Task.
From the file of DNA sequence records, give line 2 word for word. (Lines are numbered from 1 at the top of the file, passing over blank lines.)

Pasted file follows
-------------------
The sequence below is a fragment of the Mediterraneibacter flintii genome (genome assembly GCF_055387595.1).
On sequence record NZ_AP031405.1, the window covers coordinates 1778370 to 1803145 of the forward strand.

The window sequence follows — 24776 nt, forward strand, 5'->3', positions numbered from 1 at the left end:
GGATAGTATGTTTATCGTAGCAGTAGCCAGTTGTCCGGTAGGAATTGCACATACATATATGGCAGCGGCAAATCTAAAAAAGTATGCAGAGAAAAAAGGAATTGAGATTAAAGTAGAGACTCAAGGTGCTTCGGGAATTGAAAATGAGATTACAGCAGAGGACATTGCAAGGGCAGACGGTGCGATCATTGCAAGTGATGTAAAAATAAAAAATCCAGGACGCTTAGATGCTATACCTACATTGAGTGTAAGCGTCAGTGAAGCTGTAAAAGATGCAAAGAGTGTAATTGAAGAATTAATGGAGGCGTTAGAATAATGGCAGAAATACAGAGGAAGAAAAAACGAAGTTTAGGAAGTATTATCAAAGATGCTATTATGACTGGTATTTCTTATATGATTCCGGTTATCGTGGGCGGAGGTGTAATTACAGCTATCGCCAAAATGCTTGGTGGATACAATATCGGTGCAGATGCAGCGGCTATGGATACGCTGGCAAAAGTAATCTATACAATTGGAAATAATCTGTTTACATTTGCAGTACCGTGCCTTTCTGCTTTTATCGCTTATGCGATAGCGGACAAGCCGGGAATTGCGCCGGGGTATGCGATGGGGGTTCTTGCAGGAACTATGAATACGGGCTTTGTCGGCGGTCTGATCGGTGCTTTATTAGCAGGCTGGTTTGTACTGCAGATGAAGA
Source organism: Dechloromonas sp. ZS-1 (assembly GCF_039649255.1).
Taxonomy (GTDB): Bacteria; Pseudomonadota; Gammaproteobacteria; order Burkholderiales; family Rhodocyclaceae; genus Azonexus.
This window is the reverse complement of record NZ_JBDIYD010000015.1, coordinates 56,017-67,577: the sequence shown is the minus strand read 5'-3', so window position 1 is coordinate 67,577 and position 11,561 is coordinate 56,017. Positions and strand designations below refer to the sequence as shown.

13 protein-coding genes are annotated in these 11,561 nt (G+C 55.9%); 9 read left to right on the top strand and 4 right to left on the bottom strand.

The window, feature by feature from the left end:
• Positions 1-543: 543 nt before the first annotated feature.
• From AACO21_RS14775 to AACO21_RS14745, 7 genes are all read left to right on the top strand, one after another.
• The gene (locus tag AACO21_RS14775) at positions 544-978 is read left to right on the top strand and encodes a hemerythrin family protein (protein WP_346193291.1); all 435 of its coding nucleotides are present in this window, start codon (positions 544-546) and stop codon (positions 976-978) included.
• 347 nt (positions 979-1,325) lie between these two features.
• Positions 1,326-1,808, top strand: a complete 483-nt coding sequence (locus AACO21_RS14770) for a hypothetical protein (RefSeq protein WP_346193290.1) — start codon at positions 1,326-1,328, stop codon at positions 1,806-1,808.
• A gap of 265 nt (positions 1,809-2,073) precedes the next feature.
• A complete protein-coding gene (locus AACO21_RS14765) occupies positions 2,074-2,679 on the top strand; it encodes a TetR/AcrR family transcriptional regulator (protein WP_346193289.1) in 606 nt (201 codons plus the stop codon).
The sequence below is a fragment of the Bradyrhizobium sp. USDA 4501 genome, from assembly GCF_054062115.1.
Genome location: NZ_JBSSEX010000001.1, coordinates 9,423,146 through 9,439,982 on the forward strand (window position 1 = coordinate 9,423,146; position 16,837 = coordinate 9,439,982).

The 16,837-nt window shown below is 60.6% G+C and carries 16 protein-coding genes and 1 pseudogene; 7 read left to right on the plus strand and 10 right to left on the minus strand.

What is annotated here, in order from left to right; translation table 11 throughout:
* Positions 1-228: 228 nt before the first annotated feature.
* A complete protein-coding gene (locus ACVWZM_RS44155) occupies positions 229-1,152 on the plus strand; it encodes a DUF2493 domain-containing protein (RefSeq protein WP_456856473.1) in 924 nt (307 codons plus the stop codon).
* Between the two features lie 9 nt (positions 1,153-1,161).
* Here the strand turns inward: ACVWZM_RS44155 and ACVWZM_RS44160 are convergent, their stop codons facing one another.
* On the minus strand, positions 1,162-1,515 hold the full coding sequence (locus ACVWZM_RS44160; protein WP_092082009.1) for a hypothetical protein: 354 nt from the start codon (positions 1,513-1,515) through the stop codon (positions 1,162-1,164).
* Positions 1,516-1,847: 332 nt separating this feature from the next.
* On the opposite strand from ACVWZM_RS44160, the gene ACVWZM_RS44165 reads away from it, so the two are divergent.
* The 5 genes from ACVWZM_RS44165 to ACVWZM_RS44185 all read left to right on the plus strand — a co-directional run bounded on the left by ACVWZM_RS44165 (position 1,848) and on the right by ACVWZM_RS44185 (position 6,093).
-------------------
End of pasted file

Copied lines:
On sequence record NZ_AP031405.1, the window covers coordinates 1778370 to 1803145 of the forward strand.